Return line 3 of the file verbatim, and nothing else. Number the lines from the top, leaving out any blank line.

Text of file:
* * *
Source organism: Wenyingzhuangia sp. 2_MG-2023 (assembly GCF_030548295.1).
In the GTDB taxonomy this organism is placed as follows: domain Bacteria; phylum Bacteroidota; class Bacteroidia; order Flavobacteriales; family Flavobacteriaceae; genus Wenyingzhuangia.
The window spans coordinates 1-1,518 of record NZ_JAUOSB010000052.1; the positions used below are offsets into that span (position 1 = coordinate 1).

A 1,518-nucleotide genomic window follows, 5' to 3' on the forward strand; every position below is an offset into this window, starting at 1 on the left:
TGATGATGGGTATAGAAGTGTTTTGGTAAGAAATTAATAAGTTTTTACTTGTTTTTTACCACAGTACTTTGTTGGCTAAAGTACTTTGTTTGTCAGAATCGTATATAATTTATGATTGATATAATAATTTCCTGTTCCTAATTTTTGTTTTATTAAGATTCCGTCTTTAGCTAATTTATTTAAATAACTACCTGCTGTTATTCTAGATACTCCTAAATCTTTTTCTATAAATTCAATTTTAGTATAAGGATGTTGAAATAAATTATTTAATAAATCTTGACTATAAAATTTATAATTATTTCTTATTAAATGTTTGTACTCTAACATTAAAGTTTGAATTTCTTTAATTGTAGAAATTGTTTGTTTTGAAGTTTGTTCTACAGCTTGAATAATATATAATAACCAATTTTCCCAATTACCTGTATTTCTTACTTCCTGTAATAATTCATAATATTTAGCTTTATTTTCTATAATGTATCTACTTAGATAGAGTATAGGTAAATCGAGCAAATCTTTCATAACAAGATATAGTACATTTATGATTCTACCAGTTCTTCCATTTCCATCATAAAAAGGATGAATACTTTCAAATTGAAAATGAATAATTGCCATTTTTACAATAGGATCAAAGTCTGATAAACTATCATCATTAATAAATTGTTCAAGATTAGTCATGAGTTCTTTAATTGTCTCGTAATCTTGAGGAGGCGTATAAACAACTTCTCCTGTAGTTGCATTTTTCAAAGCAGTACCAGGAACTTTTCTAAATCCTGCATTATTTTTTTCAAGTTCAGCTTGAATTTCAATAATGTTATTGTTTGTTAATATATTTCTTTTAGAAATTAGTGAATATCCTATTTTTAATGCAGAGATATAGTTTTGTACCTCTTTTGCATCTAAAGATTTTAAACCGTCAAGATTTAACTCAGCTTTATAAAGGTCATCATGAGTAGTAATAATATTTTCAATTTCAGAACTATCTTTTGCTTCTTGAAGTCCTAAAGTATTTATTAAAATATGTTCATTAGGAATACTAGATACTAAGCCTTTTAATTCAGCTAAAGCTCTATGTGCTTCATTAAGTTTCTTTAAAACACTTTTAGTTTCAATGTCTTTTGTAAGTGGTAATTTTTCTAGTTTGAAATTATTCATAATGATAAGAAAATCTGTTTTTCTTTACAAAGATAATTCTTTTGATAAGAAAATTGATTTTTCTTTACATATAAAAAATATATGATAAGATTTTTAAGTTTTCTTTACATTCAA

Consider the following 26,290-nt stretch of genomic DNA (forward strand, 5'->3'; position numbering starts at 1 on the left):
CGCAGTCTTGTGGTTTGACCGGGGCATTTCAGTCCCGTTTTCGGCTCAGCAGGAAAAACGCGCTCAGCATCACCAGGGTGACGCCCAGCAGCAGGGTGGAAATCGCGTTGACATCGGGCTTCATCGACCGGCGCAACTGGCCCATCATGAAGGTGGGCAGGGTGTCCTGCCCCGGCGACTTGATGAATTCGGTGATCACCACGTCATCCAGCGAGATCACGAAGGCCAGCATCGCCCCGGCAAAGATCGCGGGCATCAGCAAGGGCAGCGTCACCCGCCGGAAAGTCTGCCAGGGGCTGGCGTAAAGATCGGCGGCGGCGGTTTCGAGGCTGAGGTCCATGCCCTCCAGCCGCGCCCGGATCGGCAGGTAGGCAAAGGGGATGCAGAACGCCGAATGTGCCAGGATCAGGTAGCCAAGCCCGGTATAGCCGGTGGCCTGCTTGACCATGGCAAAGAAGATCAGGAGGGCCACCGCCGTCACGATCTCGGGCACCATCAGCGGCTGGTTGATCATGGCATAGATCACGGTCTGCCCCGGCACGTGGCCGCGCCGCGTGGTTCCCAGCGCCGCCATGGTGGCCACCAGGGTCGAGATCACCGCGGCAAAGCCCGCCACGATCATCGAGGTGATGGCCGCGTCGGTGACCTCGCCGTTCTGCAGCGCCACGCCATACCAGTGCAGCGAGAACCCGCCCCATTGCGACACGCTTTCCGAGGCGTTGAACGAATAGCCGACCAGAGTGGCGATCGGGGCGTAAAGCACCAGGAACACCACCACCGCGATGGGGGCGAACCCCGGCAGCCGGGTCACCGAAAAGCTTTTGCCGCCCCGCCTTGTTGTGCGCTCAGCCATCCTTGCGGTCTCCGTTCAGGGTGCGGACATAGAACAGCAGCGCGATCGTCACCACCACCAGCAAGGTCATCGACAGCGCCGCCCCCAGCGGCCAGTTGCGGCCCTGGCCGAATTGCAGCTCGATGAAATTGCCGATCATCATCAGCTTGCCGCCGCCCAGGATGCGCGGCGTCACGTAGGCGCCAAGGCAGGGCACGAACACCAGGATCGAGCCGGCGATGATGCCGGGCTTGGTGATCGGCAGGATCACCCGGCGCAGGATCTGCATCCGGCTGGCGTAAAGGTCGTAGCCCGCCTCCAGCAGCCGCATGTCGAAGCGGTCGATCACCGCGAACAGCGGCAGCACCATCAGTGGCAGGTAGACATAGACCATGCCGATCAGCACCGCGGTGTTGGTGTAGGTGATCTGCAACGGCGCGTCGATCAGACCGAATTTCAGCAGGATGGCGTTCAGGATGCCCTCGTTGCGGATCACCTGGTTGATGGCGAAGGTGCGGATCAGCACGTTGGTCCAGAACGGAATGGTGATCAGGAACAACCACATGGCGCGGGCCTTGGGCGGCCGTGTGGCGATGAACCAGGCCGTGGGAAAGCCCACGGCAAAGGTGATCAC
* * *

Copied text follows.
The window spans coordinates 1-1,518 of record NZ_JAUOSB010000052.1; the positions used below are offsets into that span (position 1 = coordinate 1).